First-time buyers who sign up to fixed-rate mortgages in a bid to borrow more money to buy a house will no longer be able to do so from next month.
All lenders that fall under the remit of the Financial Regulator must stress-test loans to ensure borrowers can afford mortgage repayments if interest rates increase.
Under new rules being introduced by the regulator next month, lenders will be required to stress-test all mortgages to ensure a borrower can afford repayments if the rate they are charged increased to 2.75 per cent above the European Central Bank (ECB) rate.
Under the Regulator’s previous guidelines, lenders stress-tested mortgages to ensure a borrower could afford the repayments if the standard variable interest rate on a mortgage - which is normally more than 1 per cent above the ECB rate - increased by at least 2 per cent.
Some lenders, including Bank of Scotland, EBS Building Society and IIB Homeloans, don’t currently stress-test borrowers who sign up to five-year fixed rate mortgages.
**Stress test due for all fixed-rate borrowers **
Sunday, August 19, 2007 - By Louise McBride
archives.tcm.ie/businesspost/200 … y25919.asp
First-time buyers will be forced to take on more expensive loans - or risk being priced out of the market - when new borrowing rules are introduced this autumn.
The Financial Regulator is planning to introduce new ‘stress tests’ for first-time buyers and other borrowers following concerns about the ability of homeowners to afford monthly mortgage repayments after eight interest rate increases in 18months.
Interest rates are at their highest level in six years, following the increases, and the changes will be introduced to make sure that borrowers can weather further rate increases.
At least one more interest rate rise of 0.25 per cent is expected before the end of the year, with a second possible early next year.
Under the new tests, lenders are likely to have to check if borrowers can afford to repay their mortgages if the European Central Bank (ECB) rate, which determines how much interest homeowners pay on their mortgage, rose by 3 per cent, according to well-placed financial sources.
**New lending rules to hit first-time home buyers **
Sunday, June 17, 2007 - By Louise McBride
archives.tcm.ie/businesspost/200 … y24464.asp
Fear and loathing is the order of the day in the Irish mortgage market since the Financial Regulator leaned on the EBS two weeks ago, forcing it to withdraw a new mortgage product. The word round the broker community is that the regulators move followed an intervention from Permanent TSB, which operates Irelands biggest mortgage book.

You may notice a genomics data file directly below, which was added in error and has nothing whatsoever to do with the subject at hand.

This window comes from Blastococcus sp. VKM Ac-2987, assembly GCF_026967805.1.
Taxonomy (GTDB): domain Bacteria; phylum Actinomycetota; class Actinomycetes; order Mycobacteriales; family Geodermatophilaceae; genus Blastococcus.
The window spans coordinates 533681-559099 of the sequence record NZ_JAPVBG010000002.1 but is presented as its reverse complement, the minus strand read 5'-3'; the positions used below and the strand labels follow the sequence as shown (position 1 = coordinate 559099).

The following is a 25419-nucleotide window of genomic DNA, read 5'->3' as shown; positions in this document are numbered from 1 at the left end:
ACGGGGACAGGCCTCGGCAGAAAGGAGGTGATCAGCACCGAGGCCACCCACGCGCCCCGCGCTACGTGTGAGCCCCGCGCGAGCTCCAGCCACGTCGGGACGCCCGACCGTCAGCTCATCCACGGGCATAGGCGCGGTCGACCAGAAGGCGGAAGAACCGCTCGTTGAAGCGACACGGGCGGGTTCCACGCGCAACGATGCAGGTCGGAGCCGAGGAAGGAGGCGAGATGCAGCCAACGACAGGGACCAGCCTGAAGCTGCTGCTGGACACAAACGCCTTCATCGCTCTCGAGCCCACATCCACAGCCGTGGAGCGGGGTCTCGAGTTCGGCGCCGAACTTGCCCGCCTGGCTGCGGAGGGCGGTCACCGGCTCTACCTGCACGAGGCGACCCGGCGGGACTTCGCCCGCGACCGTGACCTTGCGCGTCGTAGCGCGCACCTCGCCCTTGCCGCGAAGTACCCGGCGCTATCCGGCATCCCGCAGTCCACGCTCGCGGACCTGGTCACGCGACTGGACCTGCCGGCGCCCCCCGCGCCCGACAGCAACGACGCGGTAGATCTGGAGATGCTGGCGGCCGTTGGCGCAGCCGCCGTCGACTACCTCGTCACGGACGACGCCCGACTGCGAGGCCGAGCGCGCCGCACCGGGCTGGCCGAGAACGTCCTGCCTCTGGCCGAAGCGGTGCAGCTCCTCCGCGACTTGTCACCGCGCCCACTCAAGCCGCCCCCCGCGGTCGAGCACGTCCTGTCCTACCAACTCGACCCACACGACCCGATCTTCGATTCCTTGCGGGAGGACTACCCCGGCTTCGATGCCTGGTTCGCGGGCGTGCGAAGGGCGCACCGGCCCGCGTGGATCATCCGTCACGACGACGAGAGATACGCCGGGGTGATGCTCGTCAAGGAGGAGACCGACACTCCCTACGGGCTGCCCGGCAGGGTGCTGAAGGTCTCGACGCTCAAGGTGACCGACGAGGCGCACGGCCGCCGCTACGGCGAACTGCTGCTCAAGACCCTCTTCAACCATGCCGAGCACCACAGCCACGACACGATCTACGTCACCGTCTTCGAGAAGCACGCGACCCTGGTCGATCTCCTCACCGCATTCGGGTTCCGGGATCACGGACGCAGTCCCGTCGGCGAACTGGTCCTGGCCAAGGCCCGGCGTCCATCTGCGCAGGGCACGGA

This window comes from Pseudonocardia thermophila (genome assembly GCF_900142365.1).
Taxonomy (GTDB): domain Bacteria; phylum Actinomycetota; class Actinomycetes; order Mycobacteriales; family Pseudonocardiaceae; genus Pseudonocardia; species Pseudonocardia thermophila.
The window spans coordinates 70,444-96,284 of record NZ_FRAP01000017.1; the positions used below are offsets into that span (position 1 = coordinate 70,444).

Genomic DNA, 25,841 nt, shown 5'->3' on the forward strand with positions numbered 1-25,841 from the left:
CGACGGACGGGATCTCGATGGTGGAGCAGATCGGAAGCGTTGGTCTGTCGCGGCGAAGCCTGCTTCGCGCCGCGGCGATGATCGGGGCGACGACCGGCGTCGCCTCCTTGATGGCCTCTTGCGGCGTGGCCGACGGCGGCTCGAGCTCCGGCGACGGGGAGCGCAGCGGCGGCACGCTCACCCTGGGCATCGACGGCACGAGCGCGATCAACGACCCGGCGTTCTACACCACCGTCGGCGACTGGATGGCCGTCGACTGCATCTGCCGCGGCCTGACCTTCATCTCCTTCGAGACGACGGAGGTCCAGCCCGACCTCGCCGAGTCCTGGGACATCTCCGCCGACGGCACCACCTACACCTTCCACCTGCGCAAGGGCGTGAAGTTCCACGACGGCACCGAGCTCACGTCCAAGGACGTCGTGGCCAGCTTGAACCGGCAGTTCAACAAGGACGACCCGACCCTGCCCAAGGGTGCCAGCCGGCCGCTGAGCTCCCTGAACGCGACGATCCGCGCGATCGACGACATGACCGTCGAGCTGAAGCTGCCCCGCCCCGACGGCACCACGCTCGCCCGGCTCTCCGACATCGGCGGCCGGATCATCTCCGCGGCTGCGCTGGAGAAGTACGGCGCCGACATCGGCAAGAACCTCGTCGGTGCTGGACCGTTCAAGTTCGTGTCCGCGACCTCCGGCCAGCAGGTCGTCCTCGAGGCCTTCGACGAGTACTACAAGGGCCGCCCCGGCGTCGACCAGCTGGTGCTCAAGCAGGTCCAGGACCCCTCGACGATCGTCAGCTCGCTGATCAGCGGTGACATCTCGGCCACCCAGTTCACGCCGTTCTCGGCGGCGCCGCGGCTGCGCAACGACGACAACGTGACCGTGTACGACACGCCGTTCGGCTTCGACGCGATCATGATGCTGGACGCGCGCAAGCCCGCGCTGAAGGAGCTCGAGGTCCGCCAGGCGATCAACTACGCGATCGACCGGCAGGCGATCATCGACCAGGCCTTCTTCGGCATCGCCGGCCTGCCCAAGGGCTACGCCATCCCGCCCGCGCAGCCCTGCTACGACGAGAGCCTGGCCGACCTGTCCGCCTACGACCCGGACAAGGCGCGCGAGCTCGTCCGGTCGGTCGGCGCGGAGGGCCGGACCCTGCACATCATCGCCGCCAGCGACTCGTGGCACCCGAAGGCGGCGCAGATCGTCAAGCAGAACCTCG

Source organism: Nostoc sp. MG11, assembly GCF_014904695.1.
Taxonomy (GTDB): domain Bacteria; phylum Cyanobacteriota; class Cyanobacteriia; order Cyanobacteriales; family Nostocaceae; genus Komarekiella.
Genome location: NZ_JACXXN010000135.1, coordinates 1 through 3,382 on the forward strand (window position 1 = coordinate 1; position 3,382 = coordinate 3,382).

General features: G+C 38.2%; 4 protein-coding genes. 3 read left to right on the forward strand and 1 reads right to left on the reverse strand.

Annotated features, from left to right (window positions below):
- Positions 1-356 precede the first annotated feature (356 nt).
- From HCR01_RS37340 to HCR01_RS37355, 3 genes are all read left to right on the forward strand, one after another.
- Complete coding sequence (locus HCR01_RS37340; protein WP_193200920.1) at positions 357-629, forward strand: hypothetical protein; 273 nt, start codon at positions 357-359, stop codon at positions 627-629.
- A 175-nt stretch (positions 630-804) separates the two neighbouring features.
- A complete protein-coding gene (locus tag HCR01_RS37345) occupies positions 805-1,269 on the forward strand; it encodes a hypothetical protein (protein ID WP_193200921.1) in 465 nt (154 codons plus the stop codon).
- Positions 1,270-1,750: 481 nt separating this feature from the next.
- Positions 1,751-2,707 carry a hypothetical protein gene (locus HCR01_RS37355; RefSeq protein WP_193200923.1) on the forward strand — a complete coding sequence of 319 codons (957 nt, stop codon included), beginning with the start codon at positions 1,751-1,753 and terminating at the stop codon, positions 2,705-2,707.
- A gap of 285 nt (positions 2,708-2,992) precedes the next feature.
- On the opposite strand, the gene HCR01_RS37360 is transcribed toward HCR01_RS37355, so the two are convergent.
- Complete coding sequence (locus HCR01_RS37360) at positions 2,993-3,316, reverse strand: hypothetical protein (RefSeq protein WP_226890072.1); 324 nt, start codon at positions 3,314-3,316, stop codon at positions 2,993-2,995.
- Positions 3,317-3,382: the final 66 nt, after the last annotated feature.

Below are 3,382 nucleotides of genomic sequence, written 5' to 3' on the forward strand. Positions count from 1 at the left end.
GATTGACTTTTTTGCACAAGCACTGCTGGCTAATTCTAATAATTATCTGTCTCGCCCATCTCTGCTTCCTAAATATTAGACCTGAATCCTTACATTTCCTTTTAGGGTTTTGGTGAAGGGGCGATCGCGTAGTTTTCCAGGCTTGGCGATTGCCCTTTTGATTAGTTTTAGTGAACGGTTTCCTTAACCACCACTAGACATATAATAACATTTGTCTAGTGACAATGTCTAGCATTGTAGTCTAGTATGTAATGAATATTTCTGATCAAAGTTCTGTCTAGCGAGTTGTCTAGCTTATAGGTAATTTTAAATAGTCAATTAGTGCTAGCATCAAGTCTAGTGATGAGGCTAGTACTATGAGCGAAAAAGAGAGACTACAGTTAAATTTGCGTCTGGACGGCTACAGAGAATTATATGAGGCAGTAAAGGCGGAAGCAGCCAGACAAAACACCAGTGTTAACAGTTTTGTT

The background to the spat centers on a new mortgage affordability calculator launched by EBS in January. Changed rules meant that EBS could approve loans worth €100,000 more than other lenders were willing to loan the same borrowers, especially first-time buyers.
But, what looked like excellent news for mortgage brokers provoked consternation among rival lenders, who were perplexed as to how EBS had come up with this new lending capability. Some lenders were so irked by the EBS promotion that they offered to review applications they had recently turned down.
Intermediaries are not pleased with Permanent TSB - and neither is the EBS. The mood among some top-tier members of the mortgage industry is decidedly sombre and we hear frank and forthright views have been exchanged at the most senior levels.
One initiative by the EBS was to alter its stress testing of borrowers. A customers ability to repay loans was measured against a two-percentage point increase in the building society’s own variable rate, as had been the case.
In response, Permanent TSB came up with the brilliant wheeze of asking the regulator to clarify its position on the new criteria. That is when the EBS bubble burst.
The regulator duly pressed the EBS to withdraw its product pending an industry-wide review of lending guidelines - through granting it a grace period.
The EBS faces an expensive review of its systems, but it can take some comfort from the fact the intermediates have been pushing volumes of last minute business its way.
“Permanent TSB behaved like a spoilt child,” complained one disappointed broker.
In response to a Sunday Times query, Permanent TSB “emphatically” denied making a “complaint” about the EBS product, but would not comment on whether it had communicated with the regulator.
EBS discovers all’s fair in the mortgage war
Aine Coffey, Sunday Times, Feb 18, 2007
and there is more on the track record of our financial regulators…
IFSRA caves in to country’s banks on compliance plans
Sunday, June 03, 2007 - By David Clerkin
archives.tcm.ie/businesspost/200 … y24064.asp
Mortgages 'can be seven times income’
By Jason O’Brien Monday March 05 2007
independent.ie/national-news … 48030.html
Regulator warns of risks of equity release
Tuesday, 6 February 2007
rte.ie/business/2007/0206/fi … lator.html
Irish rules obstruct new banks - EU
Wednesday, 31 January 2007
Regulator waters down rules on high-risk lending
Sunday, January 14, 2007 - By David Clerkin
archives.tcm.ie/businesspost/200 … y20258.asp
**Regulator warns about high-risk property loans **
Sunday, November 12, 2006 - By Richard Curran
archives.tcm.ie/businesspost/200 … y18841.asp